Believe it or not, drinking moderately can lower the risk of heart attack, angina and heart failure, a new study by British Medical Journal states reveals The research further says that "lifelong non-drinkers have a 24 per cent higher mortality rate than moderate drinkers and that the death rate among former drinkers is even higher."
The research was conducted by authors from Cambridge University and University College London in the most comprehensive way and was funded by organizations including the National Institute for Health Research, Wellcome Trust, and Medical Research Council. According to The Spectator Podcasts, around 2 million people took part in the study, of which, 62 percent "claimed to drink within the old UK guidelines of 21 units for men and 14 units for women." And the study showed that these group had a lower risk of heart disease both clinically and statistically.
The article also highlighted on how the benefits of moderate drinking are never appreciated or promoted. "If moderate drinking was a pharmaceutical with the same weight of evidence behind it, doctors would be prescribing it. If it was a fruit, wellness gurus would be getting rich off it. But you will never hear anyone from the 'public health' lobby telling teetotallers to start drinking. You will seldom even hear them acknowledge the fact that teetotallers die younger," the article opined.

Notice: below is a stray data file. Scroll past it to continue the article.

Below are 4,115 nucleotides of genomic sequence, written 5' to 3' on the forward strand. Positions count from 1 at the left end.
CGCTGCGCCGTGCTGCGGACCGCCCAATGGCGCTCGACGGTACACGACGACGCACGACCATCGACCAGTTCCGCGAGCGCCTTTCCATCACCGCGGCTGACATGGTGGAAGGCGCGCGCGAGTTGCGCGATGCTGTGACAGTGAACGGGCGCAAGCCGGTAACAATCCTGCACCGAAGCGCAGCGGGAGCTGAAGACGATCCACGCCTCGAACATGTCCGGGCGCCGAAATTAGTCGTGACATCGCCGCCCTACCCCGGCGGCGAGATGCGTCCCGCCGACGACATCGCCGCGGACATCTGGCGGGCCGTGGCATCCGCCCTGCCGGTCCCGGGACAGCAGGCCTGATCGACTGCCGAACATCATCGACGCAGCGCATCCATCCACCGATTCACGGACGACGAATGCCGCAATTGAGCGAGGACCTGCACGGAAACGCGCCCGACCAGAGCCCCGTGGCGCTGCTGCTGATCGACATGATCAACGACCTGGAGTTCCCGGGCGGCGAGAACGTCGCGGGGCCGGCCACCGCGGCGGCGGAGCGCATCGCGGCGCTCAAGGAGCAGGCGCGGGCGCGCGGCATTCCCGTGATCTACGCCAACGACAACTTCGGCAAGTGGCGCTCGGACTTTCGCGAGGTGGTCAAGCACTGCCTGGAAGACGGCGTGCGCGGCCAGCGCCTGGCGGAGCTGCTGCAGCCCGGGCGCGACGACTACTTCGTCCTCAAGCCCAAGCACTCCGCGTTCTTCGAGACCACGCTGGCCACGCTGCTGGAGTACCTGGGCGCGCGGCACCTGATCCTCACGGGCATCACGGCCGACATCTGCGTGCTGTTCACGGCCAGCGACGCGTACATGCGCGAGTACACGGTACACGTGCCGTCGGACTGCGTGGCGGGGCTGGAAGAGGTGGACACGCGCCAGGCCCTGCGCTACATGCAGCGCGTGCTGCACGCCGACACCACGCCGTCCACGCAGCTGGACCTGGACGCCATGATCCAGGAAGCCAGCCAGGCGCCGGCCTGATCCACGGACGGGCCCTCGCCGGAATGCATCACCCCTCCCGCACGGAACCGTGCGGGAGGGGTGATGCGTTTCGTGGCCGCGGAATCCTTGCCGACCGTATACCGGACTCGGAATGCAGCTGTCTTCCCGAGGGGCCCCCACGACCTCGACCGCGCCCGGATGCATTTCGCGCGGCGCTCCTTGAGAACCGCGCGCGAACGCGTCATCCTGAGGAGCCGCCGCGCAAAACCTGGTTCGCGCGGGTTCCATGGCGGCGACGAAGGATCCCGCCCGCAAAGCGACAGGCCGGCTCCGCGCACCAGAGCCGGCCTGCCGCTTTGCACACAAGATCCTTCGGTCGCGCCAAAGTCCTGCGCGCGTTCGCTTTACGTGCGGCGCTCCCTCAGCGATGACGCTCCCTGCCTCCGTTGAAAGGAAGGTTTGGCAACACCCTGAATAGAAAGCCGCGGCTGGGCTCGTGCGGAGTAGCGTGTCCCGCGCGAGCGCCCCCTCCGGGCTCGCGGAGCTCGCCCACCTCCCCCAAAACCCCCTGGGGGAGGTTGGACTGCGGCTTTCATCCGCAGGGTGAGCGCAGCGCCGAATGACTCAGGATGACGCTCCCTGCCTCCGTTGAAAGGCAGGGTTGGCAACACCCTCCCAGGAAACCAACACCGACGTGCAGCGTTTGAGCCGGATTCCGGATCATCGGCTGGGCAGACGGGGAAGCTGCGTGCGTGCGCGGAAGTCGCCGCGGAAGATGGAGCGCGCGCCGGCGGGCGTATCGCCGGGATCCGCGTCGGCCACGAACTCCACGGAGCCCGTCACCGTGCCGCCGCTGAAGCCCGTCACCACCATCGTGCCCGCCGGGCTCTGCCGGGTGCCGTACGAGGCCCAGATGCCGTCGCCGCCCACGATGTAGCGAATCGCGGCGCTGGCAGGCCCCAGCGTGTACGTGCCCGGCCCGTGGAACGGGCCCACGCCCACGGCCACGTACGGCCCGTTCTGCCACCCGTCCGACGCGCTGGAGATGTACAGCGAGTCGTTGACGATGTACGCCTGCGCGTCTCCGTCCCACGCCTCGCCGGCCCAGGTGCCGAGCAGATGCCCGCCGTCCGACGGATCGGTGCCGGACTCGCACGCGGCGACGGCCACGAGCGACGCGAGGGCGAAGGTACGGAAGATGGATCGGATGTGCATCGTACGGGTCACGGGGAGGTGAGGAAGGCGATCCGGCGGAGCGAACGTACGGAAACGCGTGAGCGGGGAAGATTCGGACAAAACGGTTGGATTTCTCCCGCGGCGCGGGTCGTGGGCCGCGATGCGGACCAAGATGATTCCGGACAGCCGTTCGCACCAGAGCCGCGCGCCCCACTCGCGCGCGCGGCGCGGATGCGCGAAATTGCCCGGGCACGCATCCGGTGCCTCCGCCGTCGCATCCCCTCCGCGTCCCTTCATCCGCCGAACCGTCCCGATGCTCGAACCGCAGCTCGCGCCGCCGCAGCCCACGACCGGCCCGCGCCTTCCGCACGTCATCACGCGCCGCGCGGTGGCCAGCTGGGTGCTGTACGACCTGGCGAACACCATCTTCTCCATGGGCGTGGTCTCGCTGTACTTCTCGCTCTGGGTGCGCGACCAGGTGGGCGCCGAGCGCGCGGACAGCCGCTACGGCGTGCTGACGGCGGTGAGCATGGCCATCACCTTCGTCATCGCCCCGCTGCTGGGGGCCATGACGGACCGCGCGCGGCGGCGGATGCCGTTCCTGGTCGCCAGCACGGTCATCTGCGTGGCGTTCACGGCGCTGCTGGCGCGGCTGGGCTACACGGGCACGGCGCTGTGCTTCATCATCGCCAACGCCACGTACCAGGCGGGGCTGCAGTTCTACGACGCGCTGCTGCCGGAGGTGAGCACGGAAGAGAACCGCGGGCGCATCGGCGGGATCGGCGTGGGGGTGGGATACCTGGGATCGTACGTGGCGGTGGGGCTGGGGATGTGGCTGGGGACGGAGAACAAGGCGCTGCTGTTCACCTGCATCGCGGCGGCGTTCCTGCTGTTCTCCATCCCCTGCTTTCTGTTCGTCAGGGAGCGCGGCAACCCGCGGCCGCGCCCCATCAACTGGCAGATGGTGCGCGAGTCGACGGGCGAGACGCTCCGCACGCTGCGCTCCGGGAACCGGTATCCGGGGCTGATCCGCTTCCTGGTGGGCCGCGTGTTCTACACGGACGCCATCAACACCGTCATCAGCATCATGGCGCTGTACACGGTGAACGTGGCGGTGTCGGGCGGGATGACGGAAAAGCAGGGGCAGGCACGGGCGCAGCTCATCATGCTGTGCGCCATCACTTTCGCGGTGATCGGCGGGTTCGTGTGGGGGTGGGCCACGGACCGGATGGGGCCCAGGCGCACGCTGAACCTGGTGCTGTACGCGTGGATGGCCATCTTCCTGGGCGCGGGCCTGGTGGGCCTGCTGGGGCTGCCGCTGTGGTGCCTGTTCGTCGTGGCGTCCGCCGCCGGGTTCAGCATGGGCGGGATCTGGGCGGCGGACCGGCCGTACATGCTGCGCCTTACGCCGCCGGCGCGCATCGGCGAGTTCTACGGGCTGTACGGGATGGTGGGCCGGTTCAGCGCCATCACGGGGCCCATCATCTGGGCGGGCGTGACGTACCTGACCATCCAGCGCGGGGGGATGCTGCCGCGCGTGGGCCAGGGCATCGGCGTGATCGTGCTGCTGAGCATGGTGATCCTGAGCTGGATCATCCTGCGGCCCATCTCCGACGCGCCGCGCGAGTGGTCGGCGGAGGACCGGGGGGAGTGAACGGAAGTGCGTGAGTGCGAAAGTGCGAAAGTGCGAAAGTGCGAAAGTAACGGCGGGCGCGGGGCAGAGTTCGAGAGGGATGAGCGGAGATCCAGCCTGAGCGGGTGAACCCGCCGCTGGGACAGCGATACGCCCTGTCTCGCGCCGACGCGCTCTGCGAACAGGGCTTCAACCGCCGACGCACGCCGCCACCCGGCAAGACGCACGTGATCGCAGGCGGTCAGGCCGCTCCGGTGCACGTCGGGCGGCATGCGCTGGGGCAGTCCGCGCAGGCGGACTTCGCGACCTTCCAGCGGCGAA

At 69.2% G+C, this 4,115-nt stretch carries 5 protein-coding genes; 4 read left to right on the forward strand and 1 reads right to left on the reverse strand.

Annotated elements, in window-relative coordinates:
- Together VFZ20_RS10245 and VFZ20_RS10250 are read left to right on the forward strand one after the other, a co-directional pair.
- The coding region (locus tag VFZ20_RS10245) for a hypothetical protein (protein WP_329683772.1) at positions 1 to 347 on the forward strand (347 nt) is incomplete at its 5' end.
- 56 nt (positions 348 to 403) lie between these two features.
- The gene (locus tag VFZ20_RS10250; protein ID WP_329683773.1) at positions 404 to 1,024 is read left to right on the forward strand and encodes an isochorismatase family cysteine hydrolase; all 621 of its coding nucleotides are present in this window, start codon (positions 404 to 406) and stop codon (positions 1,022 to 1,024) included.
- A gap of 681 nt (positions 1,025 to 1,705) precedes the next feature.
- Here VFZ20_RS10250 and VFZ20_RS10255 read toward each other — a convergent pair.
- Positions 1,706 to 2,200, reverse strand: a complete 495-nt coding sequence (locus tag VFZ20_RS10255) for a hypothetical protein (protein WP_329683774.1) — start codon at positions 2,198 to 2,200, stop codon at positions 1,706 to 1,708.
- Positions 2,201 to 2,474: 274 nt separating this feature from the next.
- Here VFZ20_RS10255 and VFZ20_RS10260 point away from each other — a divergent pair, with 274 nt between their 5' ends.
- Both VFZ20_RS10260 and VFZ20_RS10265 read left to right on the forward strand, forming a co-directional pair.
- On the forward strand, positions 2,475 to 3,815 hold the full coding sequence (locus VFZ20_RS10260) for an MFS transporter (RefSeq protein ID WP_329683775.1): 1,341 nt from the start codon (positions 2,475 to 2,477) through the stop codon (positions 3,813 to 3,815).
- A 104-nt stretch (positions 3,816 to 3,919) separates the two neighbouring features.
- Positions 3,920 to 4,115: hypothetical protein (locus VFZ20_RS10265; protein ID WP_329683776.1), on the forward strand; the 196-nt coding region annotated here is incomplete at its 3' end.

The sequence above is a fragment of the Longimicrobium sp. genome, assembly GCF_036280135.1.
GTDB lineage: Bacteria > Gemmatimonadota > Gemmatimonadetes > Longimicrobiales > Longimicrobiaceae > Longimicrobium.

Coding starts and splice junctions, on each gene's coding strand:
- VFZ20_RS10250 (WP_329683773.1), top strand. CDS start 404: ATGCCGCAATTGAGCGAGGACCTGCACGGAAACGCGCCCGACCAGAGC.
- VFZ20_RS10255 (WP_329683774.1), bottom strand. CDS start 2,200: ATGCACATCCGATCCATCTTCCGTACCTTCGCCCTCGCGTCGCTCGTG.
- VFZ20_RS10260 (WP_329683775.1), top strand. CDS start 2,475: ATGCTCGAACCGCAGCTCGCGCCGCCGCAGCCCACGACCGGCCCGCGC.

The report further added that the 'public health' lobby refrains from promoting moderate alcohol use because of trust issues. They believe that moderate drinking sometimes may lead to nondrinkers becoming alcoholics. The study further revealed that "non-drinkers were more likely to need treatment for many diseases such as heart attack, heart failure, and angina, compared to people who drank alcohol within the previously recommended guidelines, which were 21 units per week for men and 14 units for women," NHS UK reported.
It also stated that heavy drinkers who don't follow the guideline limits are at higher risk of heart diseases when compared to moderate drinkers. "Former and occasional drinkers also had increased risk of several outcomes."